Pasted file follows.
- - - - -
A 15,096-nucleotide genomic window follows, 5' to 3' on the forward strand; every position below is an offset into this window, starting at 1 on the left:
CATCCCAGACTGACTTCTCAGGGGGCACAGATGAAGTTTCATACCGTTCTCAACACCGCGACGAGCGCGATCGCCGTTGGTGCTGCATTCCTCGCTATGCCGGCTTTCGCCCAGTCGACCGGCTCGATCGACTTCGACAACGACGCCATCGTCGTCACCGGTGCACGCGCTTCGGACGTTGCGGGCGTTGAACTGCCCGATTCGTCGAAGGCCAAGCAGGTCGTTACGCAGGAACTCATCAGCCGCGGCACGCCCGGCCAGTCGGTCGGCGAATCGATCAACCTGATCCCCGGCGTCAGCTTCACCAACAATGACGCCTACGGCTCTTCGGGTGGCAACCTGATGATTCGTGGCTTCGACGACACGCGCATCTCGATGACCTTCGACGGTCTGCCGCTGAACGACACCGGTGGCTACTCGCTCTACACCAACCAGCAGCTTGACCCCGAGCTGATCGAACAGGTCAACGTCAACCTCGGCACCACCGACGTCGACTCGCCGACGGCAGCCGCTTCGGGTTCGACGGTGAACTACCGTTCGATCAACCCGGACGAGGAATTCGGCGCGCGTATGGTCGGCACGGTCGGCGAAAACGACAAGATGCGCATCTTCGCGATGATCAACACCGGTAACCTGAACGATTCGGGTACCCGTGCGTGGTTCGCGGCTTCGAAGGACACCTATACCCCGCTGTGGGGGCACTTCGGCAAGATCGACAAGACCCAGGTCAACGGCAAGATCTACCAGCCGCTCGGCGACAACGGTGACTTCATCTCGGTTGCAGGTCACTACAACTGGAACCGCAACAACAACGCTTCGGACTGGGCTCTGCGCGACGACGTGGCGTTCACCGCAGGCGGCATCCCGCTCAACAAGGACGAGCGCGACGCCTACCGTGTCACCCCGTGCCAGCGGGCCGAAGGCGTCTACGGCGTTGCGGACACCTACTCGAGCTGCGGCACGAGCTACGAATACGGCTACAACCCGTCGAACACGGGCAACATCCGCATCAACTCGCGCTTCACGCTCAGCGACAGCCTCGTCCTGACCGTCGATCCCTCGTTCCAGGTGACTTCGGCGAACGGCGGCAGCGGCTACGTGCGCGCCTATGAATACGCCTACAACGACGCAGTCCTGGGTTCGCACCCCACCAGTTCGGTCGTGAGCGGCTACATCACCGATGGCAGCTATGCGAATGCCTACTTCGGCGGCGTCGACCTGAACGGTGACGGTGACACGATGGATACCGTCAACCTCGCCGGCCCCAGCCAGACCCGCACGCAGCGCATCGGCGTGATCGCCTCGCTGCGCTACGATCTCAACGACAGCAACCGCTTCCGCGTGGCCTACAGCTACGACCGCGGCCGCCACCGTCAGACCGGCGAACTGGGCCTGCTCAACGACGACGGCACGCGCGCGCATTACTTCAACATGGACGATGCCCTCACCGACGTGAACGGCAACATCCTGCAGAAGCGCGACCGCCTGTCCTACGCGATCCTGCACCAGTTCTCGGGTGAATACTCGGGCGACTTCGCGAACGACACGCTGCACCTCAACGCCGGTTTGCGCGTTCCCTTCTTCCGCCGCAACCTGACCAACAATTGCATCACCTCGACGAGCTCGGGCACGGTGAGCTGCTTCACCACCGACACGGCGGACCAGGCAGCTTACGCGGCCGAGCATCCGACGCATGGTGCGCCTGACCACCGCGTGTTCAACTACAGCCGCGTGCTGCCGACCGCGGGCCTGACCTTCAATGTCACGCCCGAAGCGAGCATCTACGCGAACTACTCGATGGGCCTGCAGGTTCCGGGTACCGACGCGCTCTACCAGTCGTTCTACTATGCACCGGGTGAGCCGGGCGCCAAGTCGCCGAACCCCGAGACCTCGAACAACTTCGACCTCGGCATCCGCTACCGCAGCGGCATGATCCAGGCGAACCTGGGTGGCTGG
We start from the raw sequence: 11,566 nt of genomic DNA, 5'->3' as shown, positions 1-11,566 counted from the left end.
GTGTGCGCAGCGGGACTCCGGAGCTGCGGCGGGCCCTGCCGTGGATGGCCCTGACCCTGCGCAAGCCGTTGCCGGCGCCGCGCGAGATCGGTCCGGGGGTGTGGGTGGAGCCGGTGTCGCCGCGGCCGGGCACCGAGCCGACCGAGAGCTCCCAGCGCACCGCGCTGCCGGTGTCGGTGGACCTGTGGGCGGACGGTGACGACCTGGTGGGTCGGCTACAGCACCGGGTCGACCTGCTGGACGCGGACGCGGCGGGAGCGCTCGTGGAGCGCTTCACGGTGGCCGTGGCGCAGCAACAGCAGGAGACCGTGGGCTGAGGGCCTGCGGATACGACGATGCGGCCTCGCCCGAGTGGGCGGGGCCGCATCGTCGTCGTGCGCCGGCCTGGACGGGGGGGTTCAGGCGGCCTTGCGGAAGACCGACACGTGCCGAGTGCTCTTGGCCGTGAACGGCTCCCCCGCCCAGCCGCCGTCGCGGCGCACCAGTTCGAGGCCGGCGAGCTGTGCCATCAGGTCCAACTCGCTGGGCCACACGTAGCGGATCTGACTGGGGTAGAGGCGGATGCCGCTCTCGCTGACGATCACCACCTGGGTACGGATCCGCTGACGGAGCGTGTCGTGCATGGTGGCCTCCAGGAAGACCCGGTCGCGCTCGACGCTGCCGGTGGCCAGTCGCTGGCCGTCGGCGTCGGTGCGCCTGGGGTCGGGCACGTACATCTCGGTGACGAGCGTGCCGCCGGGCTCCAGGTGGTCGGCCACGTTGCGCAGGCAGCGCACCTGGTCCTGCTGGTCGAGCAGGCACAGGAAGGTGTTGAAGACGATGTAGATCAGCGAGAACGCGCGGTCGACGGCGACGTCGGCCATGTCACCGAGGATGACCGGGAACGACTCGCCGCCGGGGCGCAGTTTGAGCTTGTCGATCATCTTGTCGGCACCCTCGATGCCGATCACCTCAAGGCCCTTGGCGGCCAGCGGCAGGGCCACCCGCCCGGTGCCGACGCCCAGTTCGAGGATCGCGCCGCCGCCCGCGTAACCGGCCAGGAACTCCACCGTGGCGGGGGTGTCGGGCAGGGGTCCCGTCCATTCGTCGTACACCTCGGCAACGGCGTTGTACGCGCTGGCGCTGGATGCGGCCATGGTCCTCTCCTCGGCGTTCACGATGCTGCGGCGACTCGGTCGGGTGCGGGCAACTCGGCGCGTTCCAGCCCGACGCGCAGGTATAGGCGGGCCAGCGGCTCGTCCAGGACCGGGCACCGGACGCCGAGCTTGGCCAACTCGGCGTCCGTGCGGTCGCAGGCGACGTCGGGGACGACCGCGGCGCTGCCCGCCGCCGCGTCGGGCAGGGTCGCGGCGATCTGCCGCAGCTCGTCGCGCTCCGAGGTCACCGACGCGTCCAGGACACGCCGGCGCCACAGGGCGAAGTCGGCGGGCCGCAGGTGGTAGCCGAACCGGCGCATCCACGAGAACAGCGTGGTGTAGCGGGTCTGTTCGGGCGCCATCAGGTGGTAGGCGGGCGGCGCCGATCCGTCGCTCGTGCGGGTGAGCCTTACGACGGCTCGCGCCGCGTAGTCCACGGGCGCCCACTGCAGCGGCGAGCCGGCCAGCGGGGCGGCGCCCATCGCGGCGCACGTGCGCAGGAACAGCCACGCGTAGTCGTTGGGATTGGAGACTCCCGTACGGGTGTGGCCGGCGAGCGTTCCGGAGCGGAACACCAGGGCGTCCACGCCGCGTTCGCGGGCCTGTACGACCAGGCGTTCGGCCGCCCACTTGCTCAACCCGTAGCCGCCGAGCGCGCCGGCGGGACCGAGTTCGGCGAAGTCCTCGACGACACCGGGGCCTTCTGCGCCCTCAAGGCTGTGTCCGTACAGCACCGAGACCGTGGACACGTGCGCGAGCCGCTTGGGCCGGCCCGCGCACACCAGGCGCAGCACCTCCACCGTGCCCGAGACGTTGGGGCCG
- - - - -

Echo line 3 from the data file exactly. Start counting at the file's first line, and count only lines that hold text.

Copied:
We start from the raw sequence: 11,566 nt of genomic DNA, 5'->3' as shown, positions 1-11,566 counted from the left end.